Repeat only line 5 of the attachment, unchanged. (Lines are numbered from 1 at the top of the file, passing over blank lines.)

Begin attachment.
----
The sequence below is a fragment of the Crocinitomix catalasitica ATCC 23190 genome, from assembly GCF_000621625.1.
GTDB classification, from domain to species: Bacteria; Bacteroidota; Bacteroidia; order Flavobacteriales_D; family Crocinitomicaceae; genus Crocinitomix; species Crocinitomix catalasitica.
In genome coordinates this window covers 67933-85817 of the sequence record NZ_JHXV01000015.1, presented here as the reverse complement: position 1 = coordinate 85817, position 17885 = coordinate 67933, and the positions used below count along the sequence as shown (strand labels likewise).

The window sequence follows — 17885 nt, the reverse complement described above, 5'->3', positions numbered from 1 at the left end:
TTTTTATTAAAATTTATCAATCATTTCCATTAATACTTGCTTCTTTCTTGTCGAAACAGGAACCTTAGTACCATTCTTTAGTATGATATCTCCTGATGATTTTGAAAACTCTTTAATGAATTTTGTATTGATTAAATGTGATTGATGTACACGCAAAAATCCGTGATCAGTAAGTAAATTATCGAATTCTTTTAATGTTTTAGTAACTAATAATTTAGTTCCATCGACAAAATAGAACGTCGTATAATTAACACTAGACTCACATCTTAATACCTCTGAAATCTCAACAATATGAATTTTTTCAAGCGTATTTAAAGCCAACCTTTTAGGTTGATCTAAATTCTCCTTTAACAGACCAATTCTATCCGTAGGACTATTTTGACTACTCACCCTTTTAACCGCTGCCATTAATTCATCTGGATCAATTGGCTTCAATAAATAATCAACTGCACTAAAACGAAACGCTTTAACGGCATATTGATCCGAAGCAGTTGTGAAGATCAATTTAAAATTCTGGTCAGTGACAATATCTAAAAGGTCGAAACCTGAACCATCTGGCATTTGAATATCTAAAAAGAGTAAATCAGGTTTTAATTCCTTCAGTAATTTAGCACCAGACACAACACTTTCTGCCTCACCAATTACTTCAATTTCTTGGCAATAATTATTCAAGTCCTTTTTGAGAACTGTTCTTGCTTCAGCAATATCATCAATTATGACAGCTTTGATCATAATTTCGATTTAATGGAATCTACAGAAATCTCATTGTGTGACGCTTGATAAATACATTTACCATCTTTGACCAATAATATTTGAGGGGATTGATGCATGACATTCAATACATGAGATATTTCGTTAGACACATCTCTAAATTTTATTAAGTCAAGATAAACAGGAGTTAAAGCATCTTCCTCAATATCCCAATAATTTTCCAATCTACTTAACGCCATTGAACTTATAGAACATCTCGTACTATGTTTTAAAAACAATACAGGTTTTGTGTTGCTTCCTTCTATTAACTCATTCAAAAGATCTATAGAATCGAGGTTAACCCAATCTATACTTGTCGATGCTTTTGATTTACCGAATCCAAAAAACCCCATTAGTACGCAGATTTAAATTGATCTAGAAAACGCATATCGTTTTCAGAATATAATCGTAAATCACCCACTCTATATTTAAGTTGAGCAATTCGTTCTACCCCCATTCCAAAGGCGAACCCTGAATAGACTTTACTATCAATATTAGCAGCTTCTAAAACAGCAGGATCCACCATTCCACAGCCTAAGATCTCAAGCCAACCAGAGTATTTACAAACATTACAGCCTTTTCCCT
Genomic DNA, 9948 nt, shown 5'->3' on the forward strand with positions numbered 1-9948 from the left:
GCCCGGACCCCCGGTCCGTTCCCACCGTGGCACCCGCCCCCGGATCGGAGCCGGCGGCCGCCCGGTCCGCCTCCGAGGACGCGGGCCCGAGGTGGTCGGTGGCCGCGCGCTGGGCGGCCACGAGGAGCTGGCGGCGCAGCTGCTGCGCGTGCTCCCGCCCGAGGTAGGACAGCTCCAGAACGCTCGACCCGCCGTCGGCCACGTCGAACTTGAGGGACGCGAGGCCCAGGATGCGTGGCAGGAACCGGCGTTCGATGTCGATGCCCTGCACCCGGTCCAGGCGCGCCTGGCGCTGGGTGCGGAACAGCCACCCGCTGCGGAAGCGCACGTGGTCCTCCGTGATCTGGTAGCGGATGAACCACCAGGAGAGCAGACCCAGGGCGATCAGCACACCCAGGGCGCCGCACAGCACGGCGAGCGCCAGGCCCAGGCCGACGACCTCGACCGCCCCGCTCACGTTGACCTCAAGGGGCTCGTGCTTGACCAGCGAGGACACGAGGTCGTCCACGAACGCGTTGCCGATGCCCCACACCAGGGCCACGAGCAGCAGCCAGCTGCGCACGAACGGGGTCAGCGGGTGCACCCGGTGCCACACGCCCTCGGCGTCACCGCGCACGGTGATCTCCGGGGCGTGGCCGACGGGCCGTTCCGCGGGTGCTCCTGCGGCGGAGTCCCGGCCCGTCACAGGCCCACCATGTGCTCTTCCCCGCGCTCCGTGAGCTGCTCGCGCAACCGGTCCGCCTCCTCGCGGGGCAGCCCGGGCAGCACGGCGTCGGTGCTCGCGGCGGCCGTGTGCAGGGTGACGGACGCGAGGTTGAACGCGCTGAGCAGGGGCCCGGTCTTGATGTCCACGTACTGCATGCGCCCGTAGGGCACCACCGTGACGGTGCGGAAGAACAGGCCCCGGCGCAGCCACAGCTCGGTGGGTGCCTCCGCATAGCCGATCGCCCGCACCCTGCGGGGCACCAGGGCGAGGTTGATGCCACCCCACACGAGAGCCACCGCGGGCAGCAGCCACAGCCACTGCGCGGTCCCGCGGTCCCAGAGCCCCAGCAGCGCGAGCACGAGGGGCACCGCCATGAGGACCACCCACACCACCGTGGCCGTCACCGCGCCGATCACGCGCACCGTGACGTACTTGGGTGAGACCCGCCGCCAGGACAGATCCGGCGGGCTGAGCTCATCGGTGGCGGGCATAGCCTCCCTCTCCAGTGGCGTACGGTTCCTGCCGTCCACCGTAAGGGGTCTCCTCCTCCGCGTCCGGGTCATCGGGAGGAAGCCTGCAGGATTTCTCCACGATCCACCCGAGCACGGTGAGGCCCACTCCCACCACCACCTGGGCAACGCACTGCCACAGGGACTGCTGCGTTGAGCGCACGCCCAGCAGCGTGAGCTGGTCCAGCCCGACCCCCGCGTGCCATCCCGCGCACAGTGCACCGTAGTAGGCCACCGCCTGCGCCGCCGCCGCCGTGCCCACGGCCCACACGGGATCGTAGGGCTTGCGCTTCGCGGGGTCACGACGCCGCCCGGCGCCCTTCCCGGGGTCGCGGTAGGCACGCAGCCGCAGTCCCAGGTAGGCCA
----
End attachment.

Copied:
TTTTTATTAAAATTTATCAATCATTTCCATTAATACTTGCTTCTTTCTTGTCGAAACAGGAACCTTAGTACCATTCTTTAGTATGATATCTCCTGATGATTTTGAAAACTCTTTAATGAATTTTGTATTGATTAAATGTGATTGATGTACACGCAAAAATCCGTGATCAGTAAGTAAATTATCGAATTCTTTTAATGTTTTAGTAACTAATAATTTAGTTCCATCGACAAAATAGAACGTCGTATAATTAACACTAGACTCACATCTTAATACCTCTGAAATCTCAACAATATGAATTTTTTCAAGCGTATTTAAAGCCAACCTTTTAGGTTGATCTAAATTCTCCTTTAACAGACCAATTCTATCCGTAGGACTATTTTGACTACTCACCCTTTTAACCGCTGCCATTAATTCATCTGGATCAATTGGCTTCAATAAATAATCAACTGCACTAAAACGAAACGCTTTAACGGCATATTGATCCGAAGCAGTTGTGAAGATCAATTTAAAATTCTGGTCAGTGACAATATCTAAAAGGTCGAAACCTGAACCATCTGGCATTTGAATATCTAAAAAGAGTAAATCAGGTTTTAATTCCTTCAGTAATTTAGCACCAGACACAACACTTTCTGCCTCACCAATTACTTCAATTTCTTGGCAATAATTATTCAAGTCCTTTTTGAGAACTGTTCTTGCTTCAGCAATATCATCAATTATGACAGCTTTGATCATAATTTCGATTTAATGGAATCTACAGAAATCTCATTGTGTGACGCTTGATAAATACATTTACCATCTTTGACCAATAATATTTGAGGGGATTGATGCATGACATTCAATACATGAGATATTTCGTTAGACACATCTCTAAATTTTATTAAGTCAAGATAAACAGGAGTTAAAGCATCTTCCTCAATATCCCAATAATTTTCCAATCTACTTAACGCCATTGAACTTATAGAACATCTCGTACTATGTTTTAAAAACAATACAGGTTTTGTGTTGCTTCCTTCTATTAACTCATTCAAAAGATCTATAGAATCGAGGTTAACCCAATCTATACTTGTCGATGCTTTTGATTTACCGAATCCAAAAAACCCCATTAGTACGCAGATTTAAATTGATCTAGAAAACGCATATCGTTTTCAGAATATAATCGTAAATCACCCACTCTATATTTAAGTTGAGCAATTCGTTCTACCCCCATTCCAAAGGCGAACCCTGAATAGACTTTACTATCAATATTAGCAGCTTCTAAAACAGCAGGATCCACCATTCCACAGCCTAAGATCTCAAGCCAACCAGAGTATTTACAAACATTACAGCCTTTTCCCT